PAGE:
Posted 26th March 2013 by Great British Chefs
As part of our Cooking with Kids series we continue to look at the childhood dishes that influenced Great British Chefs’ award winning chefs. We see whether those influences appear in any of the dishes they serve today.
William Drabble started his career as an unpaid kitchen worker at 14. Now he’s Executive Chef at Michelin-starred Seven Park Place at St James’s Hotel, which is recognised as one of the most exciting restaurants in the London dining scene.
We asked William about cooking as a child and whose food he most remembered.
“It was my grandmother who had the biggest influence on me learning to cook as a child. She used to work in the kitchens of the Earl Fitzwilliam at Wentworth, not far from where she was born in Sheffield. The manner in which she would describe it all to me was just so intriguing.”
“My grandmother’s roast beef and Yorkshire Pudding was out of this world. I have memories of us also doing a lot of baking together, whether it was a delicious fruit cake or some of her best light & fluffy scones. During the autumn, we would go for long walks in the woods to pick chestnuts and toast them on the fire. I can still smell that wonderful aroma of roasted chestnuts now – just fantastic.”
William was lucky to live very close to farmland and had a clear sense of where food came from. This knowledge went on to strongly influence what he cooks today.
“It was the surroundings I grew up in that really influenced my style of cooking. Having grown up surrounded by farms I really believe it is important to support British farmers and food suppliers. Each dish starts on a farm or in the sea, it then takes those farmers and fishermen, to get up at the crack of dawn (mostly it is dark and rainy) to harvest that produce, which is then prepared for delivery, packaged, taken on a journey and delivered to the restaurant where the ingredients are then painstakingly prepared, cooked and presented by a trained team of professionals both in the kitchen and the restaurant. That is how a dish gets to you”.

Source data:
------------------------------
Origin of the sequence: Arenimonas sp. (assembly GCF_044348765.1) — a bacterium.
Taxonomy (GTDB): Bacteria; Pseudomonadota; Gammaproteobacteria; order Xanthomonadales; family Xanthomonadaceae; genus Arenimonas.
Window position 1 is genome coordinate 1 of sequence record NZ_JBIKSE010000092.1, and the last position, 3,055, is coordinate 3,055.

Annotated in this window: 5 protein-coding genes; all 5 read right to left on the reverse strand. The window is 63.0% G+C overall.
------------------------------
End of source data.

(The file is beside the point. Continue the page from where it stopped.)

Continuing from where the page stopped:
We asked William if he had any tips on getting kids to try different food types or dishes that are new to them?
“The key is to involve children where possible while you are cooking, especially when preparing ingredients which can so often be a very timely process, so that it becomes a fun activity. From personal experience, if you are able to stimulate children’s interest towards food and involve them in cooking, they will mostly likely try everything you give them to eat.”
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